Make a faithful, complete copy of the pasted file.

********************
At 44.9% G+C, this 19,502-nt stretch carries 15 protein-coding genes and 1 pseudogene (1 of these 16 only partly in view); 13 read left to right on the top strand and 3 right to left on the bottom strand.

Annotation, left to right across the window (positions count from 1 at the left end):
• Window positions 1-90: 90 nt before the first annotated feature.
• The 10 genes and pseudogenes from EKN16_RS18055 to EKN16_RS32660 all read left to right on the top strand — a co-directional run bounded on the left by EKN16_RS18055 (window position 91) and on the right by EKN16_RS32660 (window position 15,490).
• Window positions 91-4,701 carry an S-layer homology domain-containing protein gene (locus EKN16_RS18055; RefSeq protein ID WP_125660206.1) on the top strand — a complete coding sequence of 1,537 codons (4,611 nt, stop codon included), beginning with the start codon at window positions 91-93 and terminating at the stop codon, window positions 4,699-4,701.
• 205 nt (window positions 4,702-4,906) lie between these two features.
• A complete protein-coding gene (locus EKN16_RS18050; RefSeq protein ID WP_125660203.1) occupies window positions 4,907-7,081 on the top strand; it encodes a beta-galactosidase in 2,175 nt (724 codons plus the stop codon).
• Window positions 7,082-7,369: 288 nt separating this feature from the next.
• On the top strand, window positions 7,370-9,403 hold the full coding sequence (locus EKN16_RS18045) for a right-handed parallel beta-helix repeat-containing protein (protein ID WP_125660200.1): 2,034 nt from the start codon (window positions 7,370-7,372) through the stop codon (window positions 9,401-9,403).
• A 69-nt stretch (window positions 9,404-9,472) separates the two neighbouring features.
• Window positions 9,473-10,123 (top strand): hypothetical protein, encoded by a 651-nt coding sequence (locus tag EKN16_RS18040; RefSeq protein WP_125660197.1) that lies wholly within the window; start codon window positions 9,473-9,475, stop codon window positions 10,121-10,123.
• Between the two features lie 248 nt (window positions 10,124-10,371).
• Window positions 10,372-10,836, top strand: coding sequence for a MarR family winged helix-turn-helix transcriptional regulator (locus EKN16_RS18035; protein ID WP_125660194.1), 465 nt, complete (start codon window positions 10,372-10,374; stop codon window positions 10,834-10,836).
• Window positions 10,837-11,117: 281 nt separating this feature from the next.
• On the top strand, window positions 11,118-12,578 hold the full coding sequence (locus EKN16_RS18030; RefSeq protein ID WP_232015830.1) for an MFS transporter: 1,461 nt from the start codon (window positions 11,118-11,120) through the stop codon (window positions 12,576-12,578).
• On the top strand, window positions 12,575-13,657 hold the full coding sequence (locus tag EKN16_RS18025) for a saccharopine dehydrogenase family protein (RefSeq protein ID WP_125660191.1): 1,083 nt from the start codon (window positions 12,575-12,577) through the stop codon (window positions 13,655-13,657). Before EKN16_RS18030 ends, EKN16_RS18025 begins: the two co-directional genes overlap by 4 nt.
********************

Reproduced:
At 44.9% G+C, this 19,502-nt stretch carries 15 protein-coding genes and 1 pseudogene (1 of these 16 only partly in view); 13 read left to right on the top strand and 3 right to left on the bottom strand.

Annotation, left to right across the window (positions count from 1 at the left end):
• Window positions 1-90: 90 nt before the first annotated feature.
• The 10 genes and pseudogenes from EKN16_RS18055 to EKN16_RS32660 all read left to right on the top strand — a co-directional run bounded on the left by EKN16_RS18055 (window position 91) and on the right by EKN16_RS32660 (window position 15,490).
• Window positions 91-4,701 carry an S-layer homology domain-containing protein gene (locus EKN16_RS18055; RefSeq protein ID WP_125660206.1) on the top strand — a complete coding sequence of 1,537 codons (4,611 nt, stop codon included), beginning with the start codon at window positions 91-93 and terminating at the stop codon, window positions 4,699-4,701.
• 205 nt (window positions 4,702-4,906) lie between these two features.
• A complete protein-coding gene (locus EKN16_RS18050; RefSeq protein ID WP_125660203.1) occupies window positions 4,907-7,081 on the top strand; it encodes a beta-galactosidase in 2,175 nt (724 codons plus the stop codon).
• Window positions 7,082-7,369: 288 nt separating this feature from the next.
• On the top strand, window positions 7,370-9,403 hold the full coding sequence (locus EKN16_RS18045) for a right-handed parallel beta-helix repeat-containing protein (protein ID WP_125660200.1): 2,034 nt from the start codon (window positions 7,370-7,372) through the stop codon (window positions 9,401-9,403).
• A 69-nt stretch (window positions 9,404-9,472) separates the two neighbouring features.
• Window positions 9,473-10,123 (top strand): hypothetical protein, encoded by a 651-nt coding sequence (locus tag EKN16_RS18040; RefSeq protein WP_125660197.1) that lies wholly within the window; start codon window positions 9,473-9,475, stop codon window positions 10,121-10,123.
• Between the two features lie 248 nt (window positions 10,124-10,371).
• Window positions 10,372-10,836, top strand: coding sequence for a MarR family winged helix-turn-helix transcriptional regulator (locus EKN16_RS18035; protein ID WP_125660194.1), 465 nt, complete (start codon window positions 10,372-10,374; stop codon window positions 10,834-10,836).
• Window positions 10,837-11,117: 281 nt separating this feature from the next.
• On the top strand, window positions 11,118-12,578 hold the full coding sequence (locus EKN16_RS18030; RefSeq protein ID WP_232015830.1) for an MFS transporter: 1,461 nt from the start codon (window positions 11,118-11,120) through the stop codon (window positions 12,576-12,578).
• On the top strand, window positions 12,575-13,657 hold the full coding sequence (locus tag EKN16_RS18025) for a saccharopine dehydrogenase family protein (RefSeq protein ID WP_125660191.1): 1,083 nt from the start codon (window positions 12,575-12,577) through the stop codon (window positions 13,655-13,657). Before EKN16_RS18030 ends, EKN16_RS18025 begins: the two co-directional genes overlap by 4 nt.